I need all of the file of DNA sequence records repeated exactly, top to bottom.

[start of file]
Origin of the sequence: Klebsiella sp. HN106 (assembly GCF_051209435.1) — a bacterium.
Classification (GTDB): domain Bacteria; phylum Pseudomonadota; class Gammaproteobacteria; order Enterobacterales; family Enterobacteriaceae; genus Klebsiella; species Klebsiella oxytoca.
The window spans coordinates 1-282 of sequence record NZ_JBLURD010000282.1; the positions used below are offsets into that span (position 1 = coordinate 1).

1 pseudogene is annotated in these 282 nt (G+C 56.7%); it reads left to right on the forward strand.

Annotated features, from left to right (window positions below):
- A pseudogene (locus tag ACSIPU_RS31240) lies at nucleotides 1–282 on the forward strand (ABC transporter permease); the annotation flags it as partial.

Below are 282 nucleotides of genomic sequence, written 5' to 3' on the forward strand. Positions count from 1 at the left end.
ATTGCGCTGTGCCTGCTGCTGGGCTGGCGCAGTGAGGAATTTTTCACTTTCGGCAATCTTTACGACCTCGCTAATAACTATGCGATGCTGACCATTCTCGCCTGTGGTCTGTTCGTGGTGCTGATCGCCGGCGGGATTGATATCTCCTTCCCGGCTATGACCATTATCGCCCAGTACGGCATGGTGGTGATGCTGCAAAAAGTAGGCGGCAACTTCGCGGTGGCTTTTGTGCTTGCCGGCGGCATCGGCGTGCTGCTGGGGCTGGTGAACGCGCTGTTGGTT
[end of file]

Origin of the sequence: Klebsiella sp. HN106 (assembly GCF_051209435.1) — a bacterium.
Classification (GTDB): domain Bacteria; phylum Pseudomonadota; class Gammaproteobacteria; order Enterobacterales; family Enterobacteriaceae; genus Klebsiella; species Klebsiella oxytoca.
The window spans coordinates 1-282 of sequence record NZ_JBLURD010000282.1; the positions used below are offsets into that span (position 1 = coordinate 1).

1 pseudogene is annotated in these 282 nt (G+C 56.7%); it reads left to right on the forward strand.

Annotated features, from left to right (window positions below):
- A pseudogene (locus tag ACSIPU_RS31240) lies at nucleotides 1–282 on the forward strand (ABC transporter permease); the annotation flags it as partial.

Below are 282 nucleotides of genomic sequence, written 5' to 3' on the forward strand. Positions count from 1 at the left end.
ATTGCGCTGTGCCTGCTGCTGGGCTGGCGCAGTGAGGAATTTTTCACTTTCGGCAATCTTTACGACCTCGCTAATAACTATGCGATGCTGACCATTCTCGCCTGTGGTCTGTTCGTGGTGCTGATCGCCGGCGGGATTGATATCTCCTTCCCGGCTATGACCATTATCGCCCAGTACGGCATGGTGGTGATGCTGCAAAAAGTAGGCGGCAACTTCGCGGTGGCTTTTGTGCTTGCCGGCGGCATCGGCGTGCTGCTGGGGCTGGTGAACGCGCTGTTGGTT